Suddenly, A Knock at the Door starts out swinging. The eponymous story is up first, beginning this clever collection with a story both absurd and relatable, strange yet familiar. “Lieland” is next, a story with a quirky premise and heartfelt characters who learn something at the end. The third story, I remembered after the first line, was featured in McSweeney’s 37. Realizing “Bad Karma” and “A Good One” were also published in McSweeney’s books (the latter in the most recent issue, 40) contextualizes Etgar Keret’s collection of short-short stories for American readers who haven’t read his earlier collections. There’s a certain style McSweeney’s books cultivate, and it’s Keret to a T: clever, interesting, absurd, heartwarming, poignant. If you like those types of stories, you will love this collection.
If you think that the McSweeney’s style can get kitsch, you will be impressed by Keret. A few stories do not, unfortunately, balance the quirky-strange premise with the soul-eyed young male lead without a bit of kitsch, but these can be overlooked by the power of other stories. By the middle of the collection, the absurd and poignant square off in a way that can only happen in our realistic universe, one in which strange and sour things happen to perfectly nice people. It’s not kitsch: it’s bringing a fresh look at our daily lives.
One of the best examples of this was the story “Healthy Start,” in which a man recently dumped sits in a café every morning and invites to his table those in search of others whom they have never seen in person, waving them over as soon as their anxious eyes enter the door. The story is very short, and the questions a longer tale would have to deal with (where are the people they are supposed to be meeting? After they’ve been frauded, why does no one come back to complain?) are left out. The end of the story is not a plot resolve but a character one, shifting back to the lonely main character after paragraphs of focusing on interactions, with one of Keret’s signature killer last lines and a feeling of human understanding that many hundred-page stories never come close to. Many of Keret’s stories close like this, with a line that doesn’t pierce because it is startling or upsetting or a cliffhanger, but because it is perfect poised in the moment, completely understanding this human situation. These tales stuck to me like burrs, the faceless characters accumulating their pains and strange sorrows on my skin.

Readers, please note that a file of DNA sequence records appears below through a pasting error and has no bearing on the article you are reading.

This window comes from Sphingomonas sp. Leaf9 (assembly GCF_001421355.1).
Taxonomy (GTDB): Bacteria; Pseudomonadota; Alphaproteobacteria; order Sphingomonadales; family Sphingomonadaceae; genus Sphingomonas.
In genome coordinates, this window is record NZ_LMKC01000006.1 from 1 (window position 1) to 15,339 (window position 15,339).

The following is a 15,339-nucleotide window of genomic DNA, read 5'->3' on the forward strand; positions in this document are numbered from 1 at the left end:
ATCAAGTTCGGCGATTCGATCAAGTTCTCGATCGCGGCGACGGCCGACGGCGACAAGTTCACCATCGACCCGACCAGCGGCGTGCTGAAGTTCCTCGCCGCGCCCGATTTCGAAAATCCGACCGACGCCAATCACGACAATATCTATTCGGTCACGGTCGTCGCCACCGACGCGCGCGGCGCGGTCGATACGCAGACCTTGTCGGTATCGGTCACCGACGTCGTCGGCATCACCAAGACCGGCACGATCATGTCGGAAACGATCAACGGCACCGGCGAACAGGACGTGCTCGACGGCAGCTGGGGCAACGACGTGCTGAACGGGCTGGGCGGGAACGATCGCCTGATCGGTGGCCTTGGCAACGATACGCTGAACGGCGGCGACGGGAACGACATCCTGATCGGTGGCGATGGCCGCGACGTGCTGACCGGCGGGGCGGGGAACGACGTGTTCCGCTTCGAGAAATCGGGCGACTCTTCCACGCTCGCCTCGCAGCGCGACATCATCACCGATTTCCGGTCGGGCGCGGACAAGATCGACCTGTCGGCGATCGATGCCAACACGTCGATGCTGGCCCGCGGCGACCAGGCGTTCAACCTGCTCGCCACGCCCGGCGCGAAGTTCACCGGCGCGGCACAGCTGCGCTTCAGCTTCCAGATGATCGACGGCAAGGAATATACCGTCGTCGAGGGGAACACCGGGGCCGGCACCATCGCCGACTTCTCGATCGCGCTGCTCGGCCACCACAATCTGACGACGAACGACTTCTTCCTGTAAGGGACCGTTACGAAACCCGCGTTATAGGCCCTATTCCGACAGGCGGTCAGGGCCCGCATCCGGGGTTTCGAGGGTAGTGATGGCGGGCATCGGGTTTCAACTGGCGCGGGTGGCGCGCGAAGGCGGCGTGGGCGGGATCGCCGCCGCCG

It is often just the peculiarity of the names that reminds us these stories were translated from the Hebrew, most taking place in Israel. Other times it is a reference to the war, a detail or image placed among the trivial that suddenly makes the universality of these tales specific to a region with a deep history. But in other tales it could just as well be New York or Zurich he is talking about. The short-short “What Do We Have in Our Pockets?” ends with the clause, “a tiny chance of saying yes and not being sorry.” It’s the kind of line only underlined if you can find it buried under a deep philosophical tirade, forgotten among mood shifts in a longer work. But this stood out in a story about a man who keeps a lot of crap in his pockets, a story four paragraphs long. The juxtaposition was shattering.
Not all of the stories hit so hard, or are so unique. They are all about young men, or no-longer-quite-so-young men. And some feel like thoughts that tried to be longer pieces but didn’t get beyond their three paragraphs, clever but ultimately not satisfying. But the humor amid the pain, the honesty among the cleverness in the majority of stories (“What, of This Goldfish, Would You Wish?” is worth a mention) makes Keret’s latest collection a fine work by an accomplished writer. The collection had three translators: Miriam Shlesinger, Sondra Silverston, and Nathan Englander, although disparity among the translations couldn’t be detected. Suddenly, A Knock on the Door is a knock-out, pardon the pun.
by Danielle Bukowski